History will show that Wilkinson breezed into Leeds United, seized the place by the scruff of its neck and shook it up good and proper. Remnants of his legacy are still visible in the club’s world-class Academy and training complex not to mention the gigantic East Stand, but it is for the phoenix-like resurrection of The Whites that the fanatical Leeds support will best remember Sergeant Wilko. Leeds were promoted in 1990 after Wilkinson’s first full season, trading places with Sheffield Wednesday as they dropped into the Second Division – bittersweet irony there. A season of consolidation followed, and then the full-on assault on the Football League Championship itself, a challenge unexpectedly sustained right to the sweetest of ends. By April 20th 1992, Leeds were still clinging on in the title race, but Man U were clear favourites with a points lead and a match in hand. That day though was the start of the turning of the tide in Leeds’ favour. As fans gathered on the Kop for the late afternoon visit of Coventry City, radios were clamped to anxious ears as news was awaited from Man U’s home game against Nottingham Forest. Two explosions of joy from the swelling Elland Road crowd signalled two Forest goals and a defeat for the leaders that Leeds were to capitalise on, beating Coventry 2-0 in front of a live TV audience.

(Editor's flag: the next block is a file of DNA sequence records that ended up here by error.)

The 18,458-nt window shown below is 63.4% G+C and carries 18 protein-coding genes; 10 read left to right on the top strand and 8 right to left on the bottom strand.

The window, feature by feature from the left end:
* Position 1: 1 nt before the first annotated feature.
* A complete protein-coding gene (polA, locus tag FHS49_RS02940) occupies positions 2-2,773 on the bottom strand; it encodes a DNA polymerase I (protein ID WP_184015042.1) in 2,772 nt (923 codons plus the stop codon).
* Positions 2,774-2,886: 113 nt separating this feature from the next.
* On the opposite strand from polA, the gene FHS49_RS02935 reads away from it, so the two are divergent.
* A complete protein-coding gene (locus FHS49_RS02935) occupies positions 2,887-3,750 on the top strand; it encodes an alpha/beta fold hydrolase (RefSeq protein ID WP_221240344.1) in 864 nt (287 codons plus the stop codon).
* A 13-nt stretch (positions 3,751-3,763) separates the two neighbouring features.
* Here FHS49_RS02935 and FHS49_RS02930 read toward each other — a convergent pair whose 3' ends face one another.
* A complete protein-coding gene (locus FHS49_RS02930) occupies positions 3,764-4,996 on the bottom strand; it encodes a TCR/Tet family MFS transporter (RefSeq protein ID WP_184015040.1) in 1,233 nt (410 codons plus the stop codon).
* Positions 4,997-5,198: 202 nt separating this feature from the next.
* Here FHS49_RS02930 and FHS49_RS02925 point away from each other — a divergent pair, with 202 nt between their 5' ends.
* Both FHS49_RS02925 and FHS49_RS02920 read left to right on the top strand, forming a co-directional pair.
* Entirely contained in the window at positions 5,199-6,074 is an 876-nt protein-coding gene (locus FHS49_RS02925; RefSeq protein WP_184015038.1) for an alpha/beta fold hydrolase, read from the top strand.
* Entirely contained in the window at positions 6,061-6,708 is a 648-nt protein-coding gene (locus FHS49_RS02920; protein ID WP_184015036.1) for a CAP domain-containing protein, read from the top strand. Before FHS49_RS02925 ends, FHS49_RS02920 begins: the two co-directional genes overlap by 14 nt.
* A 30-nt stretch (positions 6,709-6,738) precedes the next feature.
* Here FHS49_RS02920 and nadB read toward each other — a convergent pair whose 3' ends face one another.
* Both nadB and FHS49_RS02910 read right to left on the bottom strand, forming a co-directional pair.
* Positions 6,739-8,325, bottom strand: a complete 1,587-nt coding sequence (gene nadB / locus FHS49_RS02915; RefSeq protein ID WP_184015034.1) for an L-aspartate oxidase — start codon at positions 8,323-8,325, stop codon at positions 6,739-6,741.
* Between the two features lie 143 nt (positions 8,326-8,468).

Now it was game on in earnest, and I vividly remember a nervous evening at home that midweek as West Ham played host to Man U who were finally playing their remaining game in hand. Win, and they would be in the box seat – but, as I frantically tidied and re-tidied my bedside table drawer to save myself from chewing my nails down to my elbows, they lost, wonderfully, miraculously lost to leave Leeds in charge of their own destiny. Choleric Man U manager Alex Ferguson must have bitterly tasted the sourest of grapes as he described the already-relegated Hammers’ effort levels in beating his charges as “obscene”. His lack of grace drew a stark contrast with the phlegmatic Wilko, who was calmly reminding the world that Leeds had secured a place in Europe, his main aim for the season, and that anything more would be “a bonus.”